By the end of the day, we had dozens of delicious, but sometimes misshapen rugelach. My grandparents loved this treat and baking these cookies quickly became a holiday tradition. I hope that you try these cookies and can enjoy them as much as my family and I have for many years!
This recipe is my take on classic rugelach. I use sour cream in the dough as it adds a nice tangy flavor and gives the rugelach the perfect texture. Make sure all of the ingredients for your dough are cold, I cannot stress this enough. Cold butter, cream cheese, and sour cream give the dough its flaky texture, similar to how the cold butter is used in pie dough. They won’t necessarily look perfect, but they will sure taste amazing and are completely worth the extra effort!
- 2 1/2 cups all-purpose flour
- 1/2 teaspoons salt
- 2 sticks (1 cup) unsalted butter, cold and cubed
- 8 ounces cream cheese, cold and cubed
- 1/4 cup sour cream
- 1 cup walnuts
- 2 cup semi-sweet chocolate chips
- 1/4 cup unsweetened cocoa powder
- 2 tablespoons granulated sugar
- 1 1/2 teaspoons ground cinnamon
- pinch of salt
- 4 tablespoons (1/4 cup) unsalted butter, softened
- 1 egg yolk
- 1 tablespoon water
- coarse sugar (if desired)
Measure the flour and salt into the bowl of a food processor, pulsing several times to mix. Add the cubed butter, cubed cream cheese, and sour cream. Run the food processor until the dough comes together. Divide the dough into 4 portions wrapping each portion in plastic wrap. Place the dough in the refrigerator for at least 2 hours.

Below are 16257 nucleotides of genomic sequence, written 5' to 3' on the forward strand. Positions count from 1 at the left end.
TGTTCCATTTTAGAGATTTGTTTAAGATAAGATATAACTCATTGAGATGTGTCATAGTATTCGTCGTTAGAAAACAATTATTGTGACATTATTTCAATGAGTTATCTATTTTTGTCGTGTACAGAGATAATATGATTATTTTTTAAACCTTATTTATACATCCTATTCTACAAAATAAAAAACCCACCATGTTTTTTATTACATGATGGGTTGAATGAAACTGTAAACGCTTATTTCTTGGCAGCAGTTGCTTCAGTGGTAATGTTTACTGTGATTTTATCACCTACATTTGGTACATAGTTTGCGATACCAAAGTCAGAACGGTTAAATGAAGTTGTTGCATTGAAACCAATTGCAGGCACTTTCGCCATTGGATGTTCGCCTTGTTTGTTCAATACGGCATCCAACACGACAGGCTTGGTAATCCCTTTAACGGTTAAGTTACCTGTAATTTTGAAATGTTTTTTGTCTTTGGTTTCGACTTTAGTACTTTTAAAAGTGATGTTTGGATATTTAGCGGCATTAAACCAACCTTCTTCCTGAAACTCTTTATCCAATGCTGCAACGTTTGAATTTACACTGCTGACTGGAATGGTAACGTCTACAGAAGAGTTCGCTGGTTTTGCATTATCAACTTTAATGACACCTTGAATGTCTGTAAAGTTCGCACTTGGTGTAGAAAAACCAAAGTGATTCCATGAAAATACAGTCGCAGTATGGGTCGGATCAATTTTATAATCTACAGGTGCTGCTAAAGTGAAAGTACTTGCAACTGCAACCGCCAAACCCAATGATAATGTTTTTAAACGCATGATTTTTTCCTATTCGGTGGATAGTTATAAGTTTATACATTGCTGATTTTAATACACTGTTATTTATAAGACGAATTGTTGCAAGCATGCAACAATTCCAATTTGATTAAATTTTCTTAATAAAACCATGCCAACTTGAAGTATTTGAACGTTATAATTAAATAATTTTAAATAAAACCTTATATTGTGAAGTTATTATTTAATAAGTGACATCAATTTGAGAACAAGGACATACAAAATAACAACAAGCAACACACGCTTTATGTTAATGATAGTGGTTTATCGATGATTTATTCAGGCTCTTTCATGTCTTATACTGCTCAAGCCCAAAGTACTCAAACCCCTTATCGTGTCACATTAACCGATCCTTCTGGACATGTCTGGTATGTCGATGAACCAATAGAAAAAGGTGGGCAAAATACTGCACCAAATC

In the bowl of a food processor place the walnuts, chocolate chips, cocoa powder, sugar, cinnamon, and salt. Pulse until all the ingredients are finely ground. Place the mixture into a bowl and stir in the softened butter. The filling should be the consistency of a thick paste.
Preheat the oven to 350°F. In a small bowl whisk together the egg yolk and water, set aside.
Roll out each disc of dough into a 10-inch circle. Using a 9-inch cake pan cut your dough in a circle. Spread a thin layer of filling on the dough leaving a ½ an inch border on all sides. Slice your dough into 16 wedges. Starting with the widest part of each wedge of dough, roll the dough into 16 pieces. Using a pastry brush or a corner of paper towel brush each rugelach with the egg yolk mixture. If desired, sprinkle cookies with coarse sugar. Repeat this process with the remaining three discs of dough.
Place the rugelach 2 inches apart on a lined baking sheet. Bake for 15-20 minutes or until golden brown. Remove the rugelach from the pan and let them finish cooling on a wire rack. Store the rugelach in a sealed container for 3-4 days.
When rolling out the dough, use powdered sugar to ensure that the dough does not stick to the rolling pin.
To roll the dough into a circle rotate the dough 45° after a few rolls of the rolling pin.
It is perfectly fine to use the extra dough scraps to make another batch of rugelach. Due to the repeated handling of the dough, these rugelach may be less flaky but are still delicious!
If you do not have a food processor you can use a pastry cutter or your fingers to cut the cream cheese, butter, and sour cream into the dough.
Take each ball of dough out of the refrigerator when ready to use. Keeping the dough as cold as possible will ensure a flaky pastry.
If the dough is too sticky or difficult to roll, place it in the refrigerator for 15 minutes until it firms up.
Do not worry if the filling bleeds out of the pastry when baking. Simply transfer the rugelach to a cooling rack as soon as possible so the extra filling does not cool and stick to your cookies!